The next day confirmed the first doctor's opinion. Marcella was a little incredulous. It did not seem to her that she was ill enough to be in danger. It was only when the doctors advised immediate operation that the horror and terror of it came flooding in upon her.
"Louis, we'll tell them what we think about it to-morrow, please," she said.
They went back to Mrs. King's almost in silence. Both of them seemed as creatures walking in a dream. With one accord they looked at each other when they got back in the room. Mrs. King, anxious-eyed, was talking to someone in the kitchen. To avoid having to talk to her they went up on the roof. The city rumbled beneath their feet, very, very much alive. Everything seemed to be blatantly alive, flaunting its bounding life at them. They sat down on the coping.
Without warning she clung to him and began to cry.
"Louis—please don't let me be chopped up," she sobbed. He held her as though he would snatch her out of life and pain and danger. But he did not know what to say.
"Louis, I hate my body to push itself into notice like this," she cried after awhile. "I always did—as a child, and when Andrew was coming, I hated you to see me—like that—Oh and Louis, I can't die—yet—"
"My darling, you're cracking me up!" he cried. "But don't think of dying. Surgeons don't let people die nowadays! You can't die. You're too much alive. You'd fight any illness—"
They sat trying to think some alleviation into their misery. Presently she snatched herself away from him.
"It's such a beastly, slinking sort of way to die! In a bed—sick and ill! Why can't they have wars—so that I could die quick on a battlefield? You wouldn't have time to be getting cold beforehand, then. Louis, it's like father, lying in bed till his poor heart was drowned. Louis—Oh—"
She stopped, breathless. Her eyes narrowed; she was thinking deep down.
"I wonder if it's—necessary?"
He shook himself impatiently.
"How can pain and illness ever be necessary?"
"They may be—perhaps not to the sufferer, you know," she said, and would not explain what she meant. She was seeing pictures of herself praying for weakness—and of burning Feet—
"I wish Andrew had come with us. Is there time to send for him?" she said presently.
"Every day is important now," he said, choked.
"Yes. I've not to be sentimental," she said, and tried not to grieve him as she remembered very vividly her own sick misery when her father and mother were ill and there was nothing she could do.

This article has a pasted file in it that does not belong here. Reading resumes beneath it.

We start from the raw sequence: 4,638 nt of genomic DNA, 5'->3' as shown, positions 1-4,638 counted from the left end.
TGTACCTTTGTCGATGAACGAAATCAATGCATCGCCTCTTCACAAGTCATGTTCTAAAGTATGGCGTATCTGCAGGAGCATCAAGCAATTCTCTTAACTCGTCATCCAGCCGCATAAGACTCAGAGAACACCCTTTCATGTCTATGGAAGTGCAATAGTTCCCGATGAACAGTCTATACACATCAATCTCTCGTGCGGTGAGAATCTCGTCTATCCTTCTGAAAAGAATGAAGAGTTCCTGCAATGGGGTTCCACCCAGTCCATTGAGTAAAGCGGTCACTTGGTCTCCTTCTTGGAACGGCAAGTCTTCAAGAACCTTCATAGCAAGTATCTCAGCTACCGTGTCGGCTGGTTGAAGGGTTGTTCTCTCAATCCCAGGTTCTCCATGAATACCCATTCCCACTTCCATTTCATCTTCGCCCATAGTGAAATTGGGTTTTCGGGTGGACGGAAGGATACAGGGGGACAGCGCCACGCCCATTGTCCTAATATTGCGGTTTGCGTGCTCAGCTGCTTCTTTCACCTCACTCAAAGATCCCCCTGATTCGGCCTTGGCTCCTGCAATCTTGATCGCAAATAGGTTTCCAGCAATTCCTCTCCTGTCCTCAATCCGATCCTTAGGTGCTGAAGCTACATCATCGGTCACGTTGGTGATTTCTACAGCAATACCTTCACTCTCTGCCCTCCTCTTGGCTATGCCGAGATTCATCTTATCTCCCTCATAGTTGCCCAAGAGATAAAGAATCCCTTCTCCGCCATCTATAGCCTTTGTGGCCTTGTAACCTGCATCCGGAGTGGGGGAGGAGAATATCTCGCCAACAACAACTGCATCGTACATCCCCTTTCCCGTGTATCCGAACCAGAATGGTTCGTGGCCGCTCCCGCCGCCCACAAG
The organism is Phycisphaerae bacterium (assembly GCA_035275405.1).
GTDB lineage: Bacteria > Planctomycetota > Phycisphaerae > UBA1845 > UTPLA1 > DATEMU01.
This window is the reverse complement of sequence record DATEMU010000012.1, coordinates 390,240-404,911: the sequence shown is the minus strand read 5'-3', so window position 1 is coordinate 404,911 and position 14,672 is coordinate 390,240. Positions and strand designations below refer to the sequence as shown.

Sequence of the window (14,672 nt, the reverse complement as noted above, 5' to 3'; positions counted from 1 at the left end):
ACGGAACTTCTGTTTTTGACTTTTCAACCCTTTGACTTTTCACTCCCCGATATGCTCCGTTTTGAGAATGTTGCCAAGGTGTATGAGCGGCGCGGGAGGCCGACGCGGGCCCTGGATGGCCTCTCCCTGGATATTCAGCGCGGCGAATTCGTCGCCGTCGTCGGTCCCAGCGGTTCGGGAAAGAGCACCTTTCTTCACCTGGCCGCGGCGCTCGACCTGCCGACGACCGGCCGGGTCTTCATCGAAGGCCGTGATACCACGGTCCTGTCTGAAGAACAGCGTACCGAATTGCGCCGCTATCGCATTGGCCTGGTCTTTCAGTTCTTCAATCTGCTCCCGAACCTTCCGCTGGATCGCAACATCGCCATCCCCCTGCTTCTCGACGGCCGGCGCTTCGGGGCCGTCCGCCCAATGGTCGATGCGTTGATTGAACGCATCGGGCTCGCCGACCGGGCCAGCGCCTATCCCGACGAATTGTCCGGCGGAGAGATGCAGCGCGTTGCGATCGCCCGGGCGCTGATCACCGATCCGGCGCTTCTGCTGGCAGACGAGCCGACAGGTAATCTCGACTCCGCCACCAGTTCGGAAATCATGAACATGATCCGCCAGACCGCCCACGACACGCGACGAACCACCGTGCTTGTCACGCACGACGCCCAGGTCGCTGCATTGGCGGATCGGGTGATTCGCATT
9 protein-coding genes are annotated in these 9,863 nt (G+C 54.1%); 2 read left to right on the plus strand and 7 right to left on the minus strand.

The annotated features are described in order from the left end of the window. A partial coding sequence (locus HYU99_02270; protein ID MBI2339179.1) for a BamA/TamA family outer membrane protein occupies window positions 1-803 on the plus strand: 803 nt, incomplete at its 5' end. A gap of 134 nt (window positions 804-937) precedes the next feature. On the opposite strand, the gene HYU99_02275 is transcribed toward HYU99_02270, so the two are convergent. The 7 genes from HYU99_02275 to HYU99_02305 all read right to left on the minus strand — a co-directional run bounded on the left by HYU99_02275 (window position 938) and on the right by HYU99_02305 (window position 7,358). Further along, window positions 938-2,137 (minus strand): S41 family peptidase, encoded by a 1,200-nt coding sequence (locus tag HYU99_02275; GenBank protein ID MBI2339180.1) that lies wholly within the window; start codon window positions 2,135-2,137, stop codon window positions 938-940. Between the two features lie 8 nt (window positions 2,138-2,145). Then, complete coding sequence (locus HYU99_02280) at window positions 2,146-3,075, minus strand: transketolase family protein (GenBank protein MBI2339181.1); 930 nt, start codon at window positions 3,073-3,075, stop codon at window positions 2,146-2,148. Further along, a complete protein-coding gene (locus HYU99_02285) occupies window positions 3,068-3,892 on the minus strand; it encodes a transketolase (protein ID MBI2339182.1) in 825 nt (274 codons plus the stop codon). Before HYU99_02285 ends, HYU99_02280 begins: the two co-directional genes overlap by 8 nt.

But even as she tried to be brave little fears would crop up, little jets of horror burst out and wring words from her lips.
"Louis, it's the beastliness of it, you know," she cried. "Imagine something taking possession of your body against your will. I hate that. Like a madman seizing hold of you—like that gorse being burnt out and growing up and breaking through other things that tried to grow—"
Louis was dumb. After awhile, when she had thought and thought again, she said:
"I'm a wretched coward to say these things to you. It makes it harder for you. But I can't help it. Kraill was right when he said I'd got to cracking-point. If I were heroic I'd lie down and be a beautiful invalid, waiting for a happy release. It would be easier for you if I could. Louis, I just can't. It wouldn't be honest. If I die, it won't be a beautiful spectacle, my dear. I'll fight every inch of the way! There's such a lot of me to kill. I'm so alive, and I love to be alive. It—it won't be dignified—"
"Oh God, I wish I were a Christian, or a theosophist, or something, and believed people went on!" he groaned.
"I don't want to go on anywhere else," she said. "I want to go on here with you and Andrew. And I want to see Dr. Angus and Aunt Janet and all the others at Lashnagar—and—No, I don't want to see him," she added, and thought again for a while in silence. "I don't need to—"
He looked at her quickly, and said nothing.
"Louis, do you think I've been wrong? I remember I said something to Kraill about not wanting to die, though it seemed worlds away then. And he said: 'It seems to me that you take too much on yourself. Are you the ultimate kindliness of the world?' Perhaps it will be better for Andrew if I'm not there—Oh, but that's morbid!"
"It is," he said decidedly. "And you're not going to die—"
She broke in quickly: "Just think if this had happened last year! I'd have been frantic for fear of leaving you and Andrew. Why, I would never have dared to go to the hospital, for fear of what might happen to you while I was there. And now I'm not a bit afraid of that."
"Then don't be afraid at all. Look here, let's talk as if you're not my Marcella at all, dear. Let's talk as if you were someone we're both keen about. Can't you see that you're in very little danger, really? You're so young, and so tremendously hard—"
She tried to make him think she was reassured, but a little later the fear cropped out again.
"If I die," she said quietly, "what are you going to do? No, don't look miserable about it. I'm miserable enough for two of us, goodness knows. But people have been known not to wake up after an operation, haven't they?"
"Just as they've been known to be run over by a taxi," he said.
"Yes. Well then, let's try to be quite unemotional about this stranger called Marcella that we're both keen about. If she did happen to finish up—out of sheer cussedness and desire to make a sensation, next week, you'd be the victim of a ghost, Louis! I'd simply have to be back to see what you're up to! You know what a managing sort of person Marcella is, don't you?"
He made a desperate effort to be unemotional, and presently he said, very decidedly: